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Anthony Freud Makes His Mark at the Lyric Opera

Yesterday’s announcement of the company’s 2015–16 season underscores the general director’s commitment to cultivating a big-tent Lyric.

Photo: Steve Leonard

Yesterday was Christmas morning for Chicago opera lovers. Lyric Opera of Chicago announced its next season, beginning with Mozart’s Marriage of Figaro and running through the next installment of the company’s Rodgers and Hammerstein project, The King and I.

The 2015–16 season for Lyric marks the first in which Anthony Freud, the general director, had a blank slate to program (he started in the position three and a half years ago). But yesterday, Freud’s first statement undercuts the whole premise of this article. “Although this is the first season for which there were no concrete commitments, I feel completely responsible for all the seasons since I’ve started,” he said. “The difference between the 2015–16 season and those that have come [already] during my time here feels less significant than your question suggests.” Freud went on to undercut it from another angle too, pointing out the role of Lyric’s music director, Sir Andrew Davis, in planning, and the importance of the many other artists—instrumentalists, singers, conductors, directors, designers, and so forth—that make Lyric what it is.

When asked about programming, Freud took the big-picture view, stressing the importance of a mix of operas in terms of style, date composed, and popularity. He said, “Lyric’s role is to provide a combination for our audiences, from core masterpieces to lesser-performed repertoire and new work. Every season we need to find a new mix to energize and engage our audiences.” Each of the last three years, for example, Freud has been asked at the season announcement about the absence of baroque opera in the upcoming season. (The last was Handel’s Rinaldo, in 2011–12.) Each time, he has appealed to his ten-year plan, promising Handel in the unannounceable future.

Okay, I think. Surely Freud’s predecessor as general director, William Mason, would agree with the principle of a prudently curated mix of operas. I asked Freud to distinguish himself from Mason, and he declined to do so himself: “Bill and I are different people,” he said. “I’ve known and respected him for decades. He has become a good friend. Our tastes, our differences, the analysis of how they’re different—it’s self-explanatory.” I interpreted this as an invitation to perform my own analysis. And so naturally, I did.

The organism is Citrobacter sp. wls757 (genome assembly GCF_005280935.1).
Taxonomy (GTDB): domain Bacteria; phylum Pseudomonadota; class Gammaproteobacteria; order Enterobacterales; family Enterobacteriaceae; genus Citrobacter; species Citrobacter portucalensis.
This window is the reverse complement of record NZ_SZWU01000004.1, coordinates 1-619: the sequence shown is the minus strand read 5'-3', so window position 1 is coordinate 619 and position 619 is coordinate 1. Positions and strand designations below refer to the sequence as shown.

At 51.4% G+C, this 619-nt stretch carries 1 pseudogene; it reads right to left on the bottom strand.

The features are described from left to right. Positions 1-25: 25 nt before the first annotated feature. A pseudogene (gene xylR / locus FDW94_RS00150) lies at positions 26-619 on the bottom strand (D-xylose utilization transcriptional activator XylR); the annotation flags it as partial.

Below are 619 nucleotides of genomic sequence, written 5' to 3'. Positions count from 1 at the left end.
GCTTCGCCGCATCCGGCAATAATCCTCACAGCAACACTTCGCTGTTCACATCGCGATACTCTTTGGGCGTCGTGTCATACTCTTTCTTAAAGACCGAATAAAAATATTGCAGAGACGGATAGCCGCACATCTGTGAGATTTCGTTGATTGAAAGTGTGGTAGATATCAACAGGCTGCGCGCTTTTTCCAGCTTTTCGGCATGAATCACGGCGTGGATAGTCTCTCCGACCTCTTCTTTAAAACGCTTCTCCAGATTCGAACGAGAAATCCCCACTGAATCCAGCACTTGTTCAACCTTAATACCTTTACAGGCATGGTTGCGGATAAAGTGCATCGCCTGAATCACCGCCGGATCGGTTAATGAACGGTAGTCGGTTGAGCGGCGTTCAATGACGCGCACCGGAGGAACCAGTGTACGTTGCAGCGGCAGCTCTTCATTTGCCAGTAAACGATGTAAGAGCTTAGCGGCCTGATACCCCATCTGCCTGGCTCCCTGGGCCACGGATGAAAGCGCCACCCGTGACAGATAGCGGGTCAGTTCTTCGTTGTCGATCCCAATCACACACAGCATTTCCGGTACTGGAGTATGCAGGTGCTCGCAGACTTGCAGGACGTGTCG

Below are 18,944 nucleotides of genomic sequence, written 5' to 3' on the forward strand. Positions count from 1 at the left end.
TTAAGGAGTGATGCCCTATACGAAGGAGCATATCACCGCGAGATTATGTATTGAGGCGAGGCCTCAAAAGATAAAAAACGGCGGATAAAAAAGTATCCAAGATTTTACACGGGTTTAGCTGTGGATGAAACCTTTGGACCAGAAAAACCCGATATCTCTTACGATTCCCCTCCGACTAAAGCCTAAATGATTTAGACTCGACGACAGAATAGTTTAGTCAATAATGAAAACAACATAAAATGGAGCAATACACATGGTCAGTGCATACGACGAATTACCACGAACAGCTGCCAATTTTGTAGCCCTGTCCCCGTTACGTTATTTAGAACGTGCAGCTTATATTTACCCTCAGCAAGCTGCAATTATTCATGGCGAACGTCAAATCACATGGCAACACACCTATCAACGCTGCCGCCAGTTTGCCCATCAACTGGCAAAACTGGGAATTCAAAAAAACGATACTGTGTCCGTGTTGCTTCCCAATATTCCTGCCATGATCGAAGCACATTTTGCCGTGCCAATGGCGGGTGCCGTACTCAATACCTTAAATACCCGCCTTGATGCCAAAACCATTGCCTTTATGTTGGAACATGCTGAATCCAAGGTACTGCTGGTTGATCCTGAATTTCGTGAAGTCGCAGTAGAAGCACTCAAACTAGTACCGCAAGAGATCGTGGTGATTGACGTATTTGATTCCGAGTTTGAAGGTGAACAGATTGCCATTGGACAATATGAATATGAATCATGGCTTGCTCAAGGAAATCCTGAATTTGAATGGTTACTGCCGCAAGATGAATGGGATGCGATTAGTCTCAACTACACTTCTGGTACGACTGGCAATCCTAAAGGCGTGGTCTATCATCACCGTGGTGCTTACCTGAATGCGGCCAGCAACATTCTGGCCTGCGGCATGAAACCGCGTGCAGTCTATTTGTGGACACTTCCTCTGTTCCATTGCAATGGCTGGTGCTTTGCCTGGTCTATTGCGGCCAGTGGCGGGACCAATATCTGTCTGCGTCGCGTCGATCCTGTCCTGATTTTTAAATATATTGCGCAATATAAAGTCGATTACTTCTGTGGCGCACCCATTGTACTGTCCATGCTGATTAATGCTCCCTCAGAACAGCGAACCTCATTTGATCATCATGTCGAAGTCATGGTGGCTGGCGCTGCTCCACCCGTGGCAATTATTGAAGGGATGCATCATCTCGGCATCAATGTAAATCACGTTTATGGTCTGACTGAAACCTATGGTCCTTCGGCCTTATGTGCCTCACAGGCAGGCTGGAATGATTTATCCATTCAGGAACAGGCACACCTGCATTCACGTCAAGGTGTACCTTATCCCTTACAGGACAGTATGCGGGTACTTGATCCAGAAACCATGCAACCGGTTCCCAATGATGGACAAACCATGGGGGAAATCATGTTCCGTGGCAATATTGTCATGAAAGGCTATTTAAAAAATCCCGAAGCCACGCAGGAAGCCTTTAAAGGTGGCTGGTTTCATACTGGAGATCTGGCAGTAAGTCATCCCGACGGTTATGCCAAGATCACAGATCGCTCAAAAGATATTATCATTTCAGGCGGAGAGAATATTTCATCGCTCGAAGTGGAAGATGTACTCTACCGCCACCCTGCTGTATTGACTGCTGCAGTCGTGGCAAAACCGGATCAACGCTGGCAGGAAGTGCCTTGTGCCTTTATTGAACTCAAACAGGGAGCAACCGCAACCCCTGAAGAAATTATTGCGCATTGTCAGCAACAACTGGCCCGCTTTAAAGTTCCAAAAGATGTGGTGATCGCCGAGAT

Here’s my take: Freud is cultivating a big-tent Lyric, where the tools and skills of an opera company are put to work both in continuing to satisfy loyal subscribers, and in promoting new works for new audiences, and doing so in a way that encourages audiences to attend all types of productions, no matter their entry point.

Discussing next season’s mainstage productions, Freud pointed to the four that Davis will conduct: Rossini’s Cinderella, Lehár’s The Merry Widow, Berg’s Wozzeck, and Jimmy López’s Bel Canto. The chronological and stylistic range illustrates Freud’s broad mix. Cinderella is a bel canto opera from 1817. The Merry Widow is operetta, 1905. Wozzeck, atonal, 1925. Bel Canto, which sounds modern but not scary, judging from a workshop performance this past summer, will be a world premiere, Lyric’s first since William Bolcom’s A Wedding in 2004.

Looking closer at the mainstage season, there are glimmers of the big-tent philosophy. Cinderella, for example, appears with its more-accessible English name heading the publicity materials. At the press conference, Davis referred to it by its Italian title, La Cenerentola, the more-common opera-world title—and what Lyric called it in its last production in 2005–06. Also, unlike last year, the musical The King and I is classified as the ninth core production. Freud says that’s because the boundary between opera and musical theater isn’t useful. “I think we’re beginning to break down that boundary,” he says. “I don’t think there’s a benefit to defining the boundary, and I’ve never found the definition that actually works successfully.”

And looking farther, to the arm of Lyric called Lyric Unlimited, a kind of catchall for Lyric’s activities outside its mainstage season, you can see an explosion of new work designed to appeal to a broader demographic. After listing Lyric’s world premieres in the press conference, noting that Bel Canto will mark number 7 for the mainstage, he threw in that, oh yeah, Lyric Unlimited has three world premieres coming up in the remainder of 2015: the klezmer opera The Property, premiering February 25; the mariachi opera El Pasado Nunca Se Termina, March 13; and Second Nature, a children’s opera premiering at the Lincoln Park Zoo in August.

Not to get all Jacques Derrida on you, but consider the term “Lyric Unlimited.” The word “unlimited” implies that in the opposite realm, on the mainstage, Lyric is limited. The future Freud seems pointed toward breaks down that boundary between limited and unlimited—the musical has already seeped across—deconstructing the categories defining what is and isn’t part of Lyric’s universe. Tellingly, Freud frequently says “audiences” instead of “audience.” Lyric will always have La Traviata. Freud will show us what else.

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